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NEURO-OPHTHALMOLOGY AND NEUROOTOLOGY: Edited by José-Alain Sahel and Joseph Furman

Color synesthesia. Insight into perception, emotion, and consciousness

Safran, Avinoam B.a,b; Sanda, Nicolaea,c

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Current Opinion in Neurology: February 2015 - Volume 28 - Issue 1 - p 36-44
doi: 10.1097/WCO.0000000000000169
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Synesthesia is an extraordinary perceptual phenomenon, in which the world is experienced in unusual ways. In this condition, a particular stimulation in a given sensory modality (e.g., touch) or cognitive process (e.g., computing) automatically triggers additional experiences in one or several other unstimulated domains (e.g., vision, emotion) [1]. An illustrative presentation of the condition would be that of a given person in whom hearing the sound of a trumpet consistently elicits the vision of brightly colored triangles dancing in front of his eyes, in association with a sensation of pressure on his arms, letting him feel uncomfortable to sit still. Stimuli generating additional unusual experiences are termed ‘inducers’, whereas internally produced synesthetic percepts are termed ‘concurrents’ [2].

Synesthetic experiences have had over the centuries far-reaching sociocultural implications. They prompted philosophical debates on the nature of perception, consciousness and even talent and creativity, and significantly impacted the course of art history, notably at the turn of the 20th Century [3–6]. Moreover, favored by the emergence of sophisticated tools for functional brain exploration, they have generated a considerable interest among neuroscientists [6,7]. Clinical significance of synesthesia, however, is still largely underevaluated.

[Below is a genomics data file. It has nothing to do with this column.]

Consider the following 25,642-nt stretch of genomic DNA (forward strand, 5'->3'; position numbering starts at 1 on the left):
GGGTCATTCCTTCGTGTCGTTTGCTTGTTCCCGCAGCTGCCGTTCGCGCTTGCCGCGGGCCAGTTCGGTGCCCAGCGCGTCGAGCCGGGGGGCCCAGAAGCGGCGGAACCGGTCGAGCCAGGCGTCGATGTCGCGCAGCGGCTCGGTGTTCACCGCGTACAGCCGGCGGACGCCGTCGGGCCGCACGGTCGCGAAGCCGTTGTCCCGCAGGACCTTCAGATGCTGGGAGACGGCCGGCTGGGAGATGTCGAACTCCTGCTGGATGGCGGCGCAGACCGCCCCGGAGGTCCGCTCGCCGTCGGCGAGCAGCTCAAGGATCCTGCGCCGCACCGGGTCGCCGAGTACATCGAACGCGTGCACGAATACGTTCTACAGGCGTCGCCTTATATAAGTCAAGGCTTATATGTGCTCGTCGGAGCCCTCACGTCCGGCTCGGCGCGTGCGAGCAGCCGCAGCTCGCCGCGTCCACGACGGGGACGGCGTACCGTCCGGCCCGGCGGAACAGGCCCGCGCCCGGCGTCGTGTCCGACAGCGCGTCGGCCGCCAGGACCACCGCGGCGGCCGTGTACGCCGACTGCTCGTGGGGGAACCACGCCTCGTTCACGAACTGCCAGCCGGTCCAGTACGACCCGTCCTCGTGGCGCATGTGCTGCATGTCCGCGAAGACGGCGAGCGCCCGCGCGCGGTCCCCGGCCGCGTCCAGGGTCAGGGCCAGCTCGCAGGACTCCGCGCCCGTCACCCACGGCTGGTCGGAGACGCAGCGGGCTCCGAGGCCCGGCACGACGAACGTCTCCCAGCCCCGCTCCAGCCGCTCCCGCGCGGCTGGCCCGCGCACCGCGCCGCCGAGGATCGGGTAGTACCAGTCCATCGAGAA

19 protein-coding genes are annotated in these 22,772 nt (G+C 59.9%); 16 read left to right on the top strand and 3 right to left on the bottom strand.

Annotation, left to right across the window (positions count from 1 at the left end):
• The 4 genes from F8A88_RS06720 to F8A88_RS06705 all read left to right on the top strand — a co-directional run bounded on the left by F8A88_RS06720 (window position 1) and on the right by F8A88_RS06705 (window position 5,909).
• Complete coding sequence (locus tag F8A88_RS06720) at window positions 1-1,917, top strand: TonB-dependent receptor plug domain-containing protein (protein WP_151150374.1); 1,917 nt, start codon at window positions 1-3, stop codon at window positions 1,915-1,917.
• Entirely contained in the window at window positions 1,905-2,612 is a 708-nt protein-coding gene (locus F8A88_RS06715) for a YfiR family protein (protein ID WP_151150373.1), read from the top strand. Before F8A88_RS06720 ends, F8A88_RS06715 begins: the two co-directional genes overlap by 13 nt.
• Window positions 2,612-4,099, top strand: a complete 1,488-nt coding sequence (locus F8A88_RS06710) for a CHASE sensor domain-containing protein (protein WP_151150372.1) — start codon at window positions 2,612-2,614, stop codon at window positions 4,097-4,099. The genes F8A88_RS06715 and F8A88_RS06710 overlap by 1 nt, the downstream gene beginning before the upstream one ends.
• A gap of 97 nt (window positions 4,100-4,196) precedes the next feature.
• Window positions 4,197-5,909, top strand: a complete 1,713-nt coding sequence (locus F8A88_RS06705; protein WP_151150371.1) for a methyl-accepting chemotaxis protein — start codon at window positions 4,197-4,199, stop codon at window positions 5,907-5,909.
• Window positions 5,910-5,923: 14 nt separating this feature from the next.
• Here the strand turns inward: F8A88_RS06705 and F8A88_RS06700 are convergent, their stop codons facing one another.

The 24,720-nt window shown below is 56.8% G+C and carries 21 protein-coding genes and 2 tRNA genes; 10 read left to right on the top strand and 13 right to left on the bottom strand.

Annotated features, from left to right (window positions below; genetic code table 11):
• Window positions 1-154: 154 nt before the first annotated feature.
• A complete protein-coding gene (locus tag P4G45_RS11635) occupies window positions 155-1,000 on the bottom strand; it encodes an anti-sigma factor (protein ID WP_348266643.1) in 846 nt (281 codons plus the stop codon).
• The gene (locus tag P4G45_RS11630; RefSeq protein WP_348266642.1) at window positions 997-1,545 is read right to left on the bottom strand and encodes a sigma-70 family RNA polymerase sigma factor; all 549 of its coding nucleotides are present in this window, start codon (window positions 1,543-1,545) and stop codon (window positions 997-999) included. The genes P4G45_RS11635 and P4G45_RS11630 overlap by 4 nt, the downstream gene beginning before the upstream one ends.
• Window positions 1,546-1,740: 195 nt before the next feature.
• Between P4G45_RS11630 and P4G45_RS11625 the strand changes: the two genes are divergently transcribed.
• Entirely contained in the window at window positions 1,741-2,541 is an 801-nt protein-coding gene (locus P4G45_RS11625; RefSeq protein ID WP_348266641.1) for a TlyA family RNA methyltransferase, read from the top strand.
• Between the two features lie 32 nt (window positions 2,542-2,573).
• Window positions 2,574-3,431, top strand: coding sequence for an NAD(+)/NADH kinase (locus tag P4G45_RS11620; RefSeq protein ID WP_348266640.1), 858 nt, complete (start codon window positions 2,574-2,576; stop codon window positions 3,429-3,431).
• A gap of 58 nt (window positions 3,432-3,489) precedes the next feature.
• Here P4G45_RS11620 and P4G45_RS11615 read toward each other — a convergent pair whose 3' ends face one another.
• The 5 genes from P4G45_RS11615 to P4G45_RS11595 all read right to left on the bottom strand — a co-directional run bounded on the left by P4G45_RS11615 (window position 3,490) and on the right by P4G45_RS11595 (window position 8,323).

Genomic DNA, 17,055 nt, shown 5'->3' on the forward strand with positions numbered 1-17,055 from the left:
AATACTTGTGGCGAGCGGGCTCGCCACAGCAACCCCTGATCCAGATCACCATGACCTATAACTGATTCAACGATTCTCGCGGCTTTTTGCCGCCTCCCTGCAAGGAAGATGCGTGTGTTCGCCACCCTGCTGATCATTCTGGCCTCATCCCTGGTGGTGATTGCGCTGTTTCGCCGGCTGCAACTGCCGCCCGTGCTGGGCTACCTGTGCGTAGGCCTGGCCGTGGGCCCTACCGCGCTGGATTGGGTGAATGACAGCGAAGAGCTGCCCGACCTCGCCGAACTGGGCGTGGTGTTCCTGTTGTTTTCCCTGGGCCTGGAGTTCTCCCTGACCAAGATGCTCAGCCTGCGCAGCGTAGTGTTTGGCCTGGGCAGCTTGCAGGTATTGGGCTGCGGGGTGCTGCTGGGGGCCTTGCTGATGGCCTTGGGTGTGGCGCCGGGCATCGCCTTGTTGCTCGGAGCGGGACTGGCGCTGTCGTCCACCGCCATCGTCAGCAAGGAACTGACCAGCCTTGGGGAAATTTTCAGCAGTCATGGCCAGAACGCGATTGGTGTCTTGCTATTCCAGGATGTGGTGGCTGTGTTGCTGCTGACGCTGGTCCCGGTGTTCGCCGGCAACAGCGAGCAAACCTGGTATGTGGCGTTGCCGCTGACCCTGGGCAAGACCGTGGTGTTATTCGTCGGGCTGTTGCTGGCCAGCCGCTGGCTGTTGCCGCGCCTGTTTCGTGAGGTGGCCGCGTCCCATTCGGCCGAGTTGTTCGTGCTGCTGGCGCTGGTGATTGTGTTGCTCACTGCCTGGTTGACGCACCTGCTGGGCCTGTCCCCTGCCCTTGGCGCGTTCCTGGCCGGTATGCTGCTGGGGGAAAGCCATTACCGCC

Although some synesthetic phenomena express the presence of a disease, developmental synesthesia as a rule is considered an individual cognitive variant in the normal population [8]. Unfortunately, the astonishing features of these percepts have too often led the entourage of affected persons, including physicians, to wrongfully consider them as confabulators, drug users, or schizophrenics [7]. In this regard, the following history reported by Vincent Van Gogh is representative. While in 1885 the painter was taking piano lessons, his teacher noticed that he was continually relating the sounds of the piano keys with specific colors; considering then that his pupil was insane, the teacher sent him away [9]. It is therefore understandable that synesthetes (i.e., persons affected by synesthesia) commonly avoid mentioning their percepts and even tend to close on themselves in psychological distress [10–12]. For that very reason, scientific studies probably underestimate synesthesia prevalence in the general population.

Box 1: